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‘Water is not a commodity, it is a part of our heritage’




20140218PHT36376_originalAccess to good-quality water was the topic of the first-ever official hearing held for a European citizens’ initiative at the European Parliament on 17 February. The Right2Water campaign wants universal access to clean water and sanitation and opposes the liberalization of water services. They collected nearly two million signatures in order to ask the European Commission to produce EU legislation on this. The European Parliament talked to the organizers to find out more.

Kampanijos „Right2Water“ organizatoriai ragina Komisiją garantuoti visiems europiečiams galimybę naudotis vandeniu ir sanitarinėmis priemonėmis bei suteikti teisiškai privalomas garantijas, kad vandens paslaugos ES nebus liberalizuotos.

“Water is not a commodity, it is part of our heritage,” said Anne-Marie Perret (nuotraukoje, dešinėje), president of the Right2Water citizens’ committee. “We think the initiative is a step in the right direction, but we need to go further and convince the whole Commission to stop applying internal market and competition rules, which are technocratic, and move towards rules based more on the principles of social justice and democracy.”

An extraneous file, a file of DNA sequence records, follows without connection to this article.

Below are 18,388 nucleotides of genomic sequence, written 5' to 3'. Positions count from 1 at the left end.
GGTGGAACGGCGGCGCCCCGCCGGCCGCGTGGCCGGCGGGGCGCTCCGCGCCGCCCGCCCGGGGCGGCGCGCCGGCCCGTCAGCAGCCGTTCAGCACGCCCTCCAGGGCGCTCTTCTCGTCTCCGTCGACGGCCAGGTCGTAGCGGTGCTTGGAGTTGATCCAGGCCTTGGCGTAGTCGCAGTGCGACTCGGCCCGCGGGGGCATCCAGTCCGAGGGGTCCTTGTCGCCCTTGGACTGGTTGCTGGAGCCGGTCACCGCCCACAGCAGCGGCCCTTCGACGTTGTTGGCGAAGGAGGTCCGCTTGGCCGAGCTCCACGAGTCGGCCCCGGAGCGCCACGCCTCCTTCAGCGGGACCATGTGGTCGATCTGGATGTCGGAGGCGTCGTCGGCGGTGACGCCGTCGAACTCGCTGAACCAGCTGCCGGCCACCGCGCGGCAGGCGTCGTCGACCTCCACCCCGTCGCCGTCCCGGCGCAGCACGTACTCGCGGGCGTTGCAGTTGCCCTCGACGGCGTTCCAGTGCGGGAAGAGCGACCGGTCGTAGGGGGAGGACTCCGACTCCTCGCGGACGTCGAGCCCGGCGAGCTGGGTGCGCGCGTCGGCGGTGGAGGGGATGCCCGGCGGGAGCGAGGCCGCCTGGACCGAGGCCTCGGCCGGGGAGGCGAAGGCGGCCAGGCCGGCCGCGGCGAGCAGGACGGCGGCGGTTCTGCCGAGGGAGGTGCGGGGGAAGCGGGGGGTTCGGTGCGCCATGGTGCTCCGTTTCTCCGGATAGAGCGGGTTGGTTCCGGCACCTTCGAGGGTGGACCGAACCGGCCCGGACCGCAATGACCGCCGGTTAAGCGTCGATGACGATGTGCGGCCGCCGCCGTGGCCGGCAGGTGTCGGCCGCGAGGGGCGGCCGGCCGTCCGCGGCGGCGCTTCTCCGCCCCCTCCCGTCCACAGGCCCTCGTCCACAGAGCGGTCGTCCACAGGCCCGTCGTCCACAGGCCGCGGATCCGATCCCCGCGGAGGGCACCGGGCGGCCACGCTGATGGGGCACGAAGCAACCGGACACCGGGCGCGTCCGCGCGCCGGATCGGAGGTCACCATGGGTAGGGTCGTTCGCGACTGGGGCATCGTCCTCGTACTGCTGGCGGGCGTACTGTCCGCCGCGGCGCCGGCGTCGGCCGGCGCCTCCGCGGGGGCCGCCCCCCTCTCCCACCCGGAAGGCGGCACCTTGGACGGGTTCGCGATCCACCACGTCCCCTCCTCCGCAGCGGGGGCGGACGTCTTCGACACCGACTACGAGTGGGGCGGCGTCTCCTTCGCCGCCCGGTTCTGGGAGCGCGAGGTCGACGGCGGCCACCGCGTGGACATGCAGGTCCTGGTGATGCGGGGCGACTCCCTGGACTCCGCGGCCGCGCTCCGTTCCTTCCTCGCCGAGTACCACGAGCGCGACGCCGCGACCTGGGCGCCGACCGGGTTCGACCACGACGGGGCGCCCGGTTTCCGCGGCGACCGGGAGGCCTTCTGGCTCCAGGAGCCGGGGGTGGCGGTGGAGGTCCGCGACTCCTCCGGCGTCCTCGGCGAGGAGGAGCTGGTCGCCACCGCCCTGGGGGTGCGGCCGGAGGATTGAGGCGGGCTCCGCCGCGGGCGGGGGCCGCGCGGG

Citizens’ initiatives give people the chance to ask for new European legislation, provided organisers collect at least one million signatures  from all over the EU in support of the plans. Perret said it was important to educate people more on the possibilities the initiatives give them, although she acknowledged that one of the problems was getting enough signatures. “Some of the citizens refused to sign because they had to give their ID number,” she said. “There were also big problems with the online signing.”

Klausyme, kurį organizavo aplinkos komitetas, dalyvavo „Right2Water“ organizatoriai, Europos Parlamento nariai ir Komisijos viceprezidentas Marošas Šefčovič, kurie iki kovo 20 dienos parengs oficialų atsakymą į šią iniciatyvą.

“I believe the European consensus will work,” said Perret after the hearing.  “We have to help the Commission shift beyond the sole idea that market is divine. There are also human rights concerning EU citizens that have to be clearly talked about, respected and promoted in order to be protected.”

Matthias Groote, a German member of the S&D group and head of the environment committee, chaired the hearing. “During the meeting we could see how important this issue, the human right to water, is,” he said, adding that it would have been good to have a representative of the governments present during the hearing.


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